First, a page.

A second finding which furthered this idea stemmed from the observations of the Romanian orphanages in the 1990s. Unfortunately, the conditions were dire and none of the infants were held, soothed, or responded to. The children were warehoused in metal cribs, naked and cold without human interaction. Some of these children were adopted by families in the United States, and within a few years, doctors discovered the early deprivation and emotional neglect caused neurological damage. Brain scans showed dark pockets in the children’s brains, absent of brain activity. Essentially, sections of the brain did not develop and some brain matter died because of the lack of empathic response from a caregiver/parent. The findings were clear, consistent empathic response from a caregiver/parent promotes healthy brain development in human beings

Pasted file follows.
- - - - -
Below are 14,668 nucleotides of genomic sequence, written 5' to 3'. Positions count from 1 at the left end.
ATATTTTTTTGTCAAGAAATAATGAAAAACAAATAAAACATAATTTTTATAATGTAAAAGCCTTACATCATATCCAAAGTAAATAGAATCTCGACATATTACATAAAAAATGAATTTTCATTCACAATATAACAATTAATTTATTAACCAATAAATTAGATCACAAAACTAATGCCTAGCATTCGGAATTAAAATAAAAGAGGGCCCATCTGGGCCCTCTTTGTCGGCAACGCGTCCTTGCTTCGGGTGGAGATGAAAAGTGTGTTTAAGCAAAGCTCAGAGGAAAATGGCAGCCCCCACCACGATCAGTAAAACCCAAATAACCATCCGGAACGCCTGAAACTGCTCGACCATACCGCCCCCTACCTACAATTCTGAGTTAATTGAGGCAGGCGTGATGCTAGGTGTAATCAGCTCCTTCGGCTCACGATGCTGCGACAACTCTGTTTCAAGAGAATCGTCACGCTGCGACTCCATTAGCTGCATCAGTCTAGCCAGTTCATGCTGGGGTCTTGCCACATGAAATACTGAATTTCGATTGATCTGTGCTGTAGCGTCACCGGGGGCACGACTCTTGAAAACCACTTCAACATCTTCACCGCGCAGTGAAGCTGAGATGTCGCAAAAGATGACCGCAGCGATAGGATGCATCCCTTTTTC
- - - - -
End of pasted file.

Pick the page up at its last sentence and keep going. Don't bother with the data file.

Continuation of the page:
How To Turn Your Child’s Disappointment Into Determination

Jimmy is a silly, skinny, blue-eyed, 9 year old boy, who barely tips the scales at 48 pounds. "I can practically spit through him," my dad says on a regular basis. Although Kenny showed promise on the rec league baseball field last spring, his performance didn't cause anyone to spill their beer, and when and his BFF, Jim, a baseball prodigy built more like a tree trunk than a twig, announced he was planning to try out for an elite travel team, Kenny jumped on the bandwagon. The try outs were open and Kenny wanted to sign up. "Ugh," I thought. "He'll get killed!" a neighbor exclaimed when he heard the news.

The line between setting a child up for success and protecting him from disappointment is hazy. A parent never wants to see their child hurt or disappointed. After all, it might lead to him quitting or giving up. Yet, the alternative, attempting to shield him from life's inevitable sprinkling of disappointments, is not only impossible, it backfires. In addition, if a parent incorrectly handles his disappointment by denying him of the feeling and, thus, leaving him alone with his disappointment, the ramifications are significant, not only for the child, but for the parent-child relationship.

As a child psychologist and a parent, I have not only helped parents with this struggle, but I'm a player in the game, and it's not easy. A lineup of Do's and Don'ts helps.

The Do's: